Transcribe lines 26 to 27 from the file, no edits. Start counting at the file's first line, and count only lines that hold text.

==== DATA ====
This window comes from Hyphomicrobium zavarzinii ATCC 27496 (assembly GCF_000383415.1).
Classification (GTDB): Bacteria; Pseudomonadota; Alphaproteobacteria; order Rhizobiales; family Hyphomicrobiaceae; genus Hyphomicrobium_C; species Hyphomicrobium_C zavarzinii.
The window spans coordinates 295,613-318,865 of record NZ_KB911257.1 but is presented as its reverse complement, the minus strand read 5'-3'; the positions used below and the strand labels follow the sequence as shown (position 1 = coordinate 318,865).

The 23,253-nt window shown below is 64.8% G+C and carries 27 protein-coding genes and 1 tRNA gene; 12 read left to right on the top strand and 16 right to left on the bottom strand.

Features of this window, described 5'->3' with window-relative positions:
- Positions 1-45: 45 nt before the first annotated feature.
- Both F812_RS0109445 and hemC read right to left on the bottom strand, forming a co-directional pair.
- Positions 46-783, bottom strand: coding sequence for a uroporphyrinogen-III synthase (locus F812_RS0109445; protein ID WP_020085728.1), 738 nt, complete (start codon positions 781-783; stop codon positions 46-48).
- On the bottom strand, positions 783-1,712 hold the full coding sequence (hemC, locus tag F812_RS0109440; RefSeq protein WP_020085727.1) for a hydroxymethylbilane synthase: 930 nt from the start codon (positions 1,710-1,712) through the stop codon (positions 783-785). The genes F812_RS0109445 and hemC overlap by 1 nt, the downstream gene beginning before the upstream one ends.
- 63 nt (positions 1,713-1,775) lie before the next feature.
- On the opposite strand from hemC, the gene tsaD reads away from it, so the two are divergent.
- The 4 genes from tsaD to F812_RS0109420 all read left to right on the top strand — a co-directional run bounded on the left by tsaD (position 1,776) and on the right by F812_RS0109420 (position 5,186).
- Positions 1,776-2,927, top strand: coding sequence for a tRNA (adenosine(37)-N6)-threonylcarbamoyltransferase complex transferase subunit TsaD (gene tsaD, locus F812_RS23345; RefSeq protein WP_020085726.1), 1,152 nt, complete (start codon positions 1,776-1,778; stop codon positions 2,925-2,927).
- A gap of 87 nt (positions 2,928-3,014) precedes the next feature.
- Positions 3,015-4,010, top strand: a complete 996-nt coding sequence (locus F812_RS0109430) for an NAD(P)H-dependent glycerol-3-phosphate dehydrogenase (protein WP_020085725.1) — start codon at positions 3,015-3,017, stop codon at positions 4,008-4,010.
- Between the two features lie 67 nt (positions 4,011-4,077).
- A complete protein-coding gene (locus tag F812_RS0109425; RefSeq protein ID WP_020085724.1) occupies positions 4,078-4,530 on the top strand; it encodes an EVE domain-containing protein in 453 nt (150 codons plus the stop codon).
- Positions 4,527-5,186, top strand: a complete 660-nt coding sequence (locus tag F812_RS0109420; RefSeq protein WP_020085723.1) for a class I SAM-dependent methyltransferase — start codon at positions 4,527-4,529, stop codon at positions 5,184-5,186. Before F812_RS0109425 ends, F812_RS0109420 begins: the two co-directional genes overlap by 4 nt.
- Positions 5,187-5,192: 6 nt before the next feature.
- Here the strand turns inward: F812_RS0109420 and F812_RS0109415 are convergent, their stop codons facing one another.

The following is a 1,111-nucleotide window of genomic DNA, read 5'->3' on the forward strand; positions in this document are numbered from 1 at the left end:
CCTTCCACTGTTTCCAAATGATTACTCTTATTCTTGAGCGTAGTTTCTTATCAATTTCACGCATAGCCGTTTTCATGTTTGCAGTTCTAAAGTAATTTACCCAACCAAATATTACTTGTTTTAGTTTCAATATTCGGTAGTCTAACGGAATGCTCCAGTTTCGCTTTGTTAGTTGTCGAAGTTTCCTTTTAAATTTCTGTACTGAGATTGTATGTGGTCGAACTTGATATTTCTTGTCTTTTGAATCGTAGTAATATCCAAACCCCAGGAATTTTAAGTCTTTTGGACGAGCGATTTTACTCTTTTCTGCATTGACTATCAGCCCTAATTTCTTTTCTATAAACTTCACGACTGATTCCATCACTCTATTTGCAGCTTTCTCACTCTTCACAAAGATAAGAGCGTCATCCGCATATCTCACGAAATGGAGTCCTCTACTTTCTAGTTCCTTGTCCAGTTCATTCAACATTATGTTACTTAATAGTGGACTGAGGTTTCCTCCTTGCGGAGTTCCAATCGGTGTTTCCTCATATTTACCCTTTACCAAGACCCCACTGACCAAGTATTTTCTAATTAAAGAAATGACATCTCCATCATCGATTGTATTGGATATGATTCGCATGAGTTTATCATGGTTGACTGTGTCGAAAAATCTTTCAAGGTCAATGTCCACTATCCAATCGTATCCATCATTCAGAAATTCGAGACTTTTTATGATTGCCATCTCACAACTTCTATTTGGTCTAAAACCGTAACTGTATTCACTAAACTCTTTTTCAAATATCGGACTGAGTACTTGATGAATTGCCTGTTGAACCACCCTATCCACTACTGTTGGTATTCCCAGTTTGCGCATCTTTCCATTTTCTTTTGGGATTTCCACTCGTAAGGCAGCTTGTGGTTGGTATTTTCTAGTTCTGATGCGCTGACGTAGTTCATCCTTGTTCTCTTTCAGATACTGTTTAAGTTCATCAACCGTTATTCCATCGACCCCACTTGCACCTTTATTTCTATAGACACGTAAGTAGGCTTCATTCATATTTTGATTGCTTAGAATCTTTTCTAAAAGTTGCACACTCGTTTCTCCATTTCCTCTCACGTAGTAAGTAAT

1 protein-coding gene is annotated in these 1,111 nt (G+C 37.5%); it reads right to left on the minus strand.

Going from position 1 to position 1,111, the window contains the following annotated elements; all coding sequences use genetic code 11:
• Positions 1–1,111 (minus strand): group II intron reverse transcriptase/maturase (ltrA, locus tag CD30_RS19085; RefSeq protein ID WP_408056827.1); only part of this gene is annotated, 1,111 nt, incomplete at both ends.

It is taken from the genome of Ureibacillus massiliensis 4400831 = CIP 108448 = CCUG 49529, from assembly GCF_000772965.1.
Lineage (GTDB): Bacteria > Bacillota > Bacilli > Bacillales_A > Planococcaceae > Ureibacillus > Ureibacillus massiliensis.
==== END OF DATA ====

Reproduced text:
It is taken from the genome of Ureibacillus massiliensis 4400831 = CIP 108448 = CCUG 49529, from assembly GCF_000772965.1.
Lineage (GTDB): Bacteria > Bacillota > Bacilli > Bacillales_A > Planococcaceae > Ureibacillus > Ureibacillus massiliensis.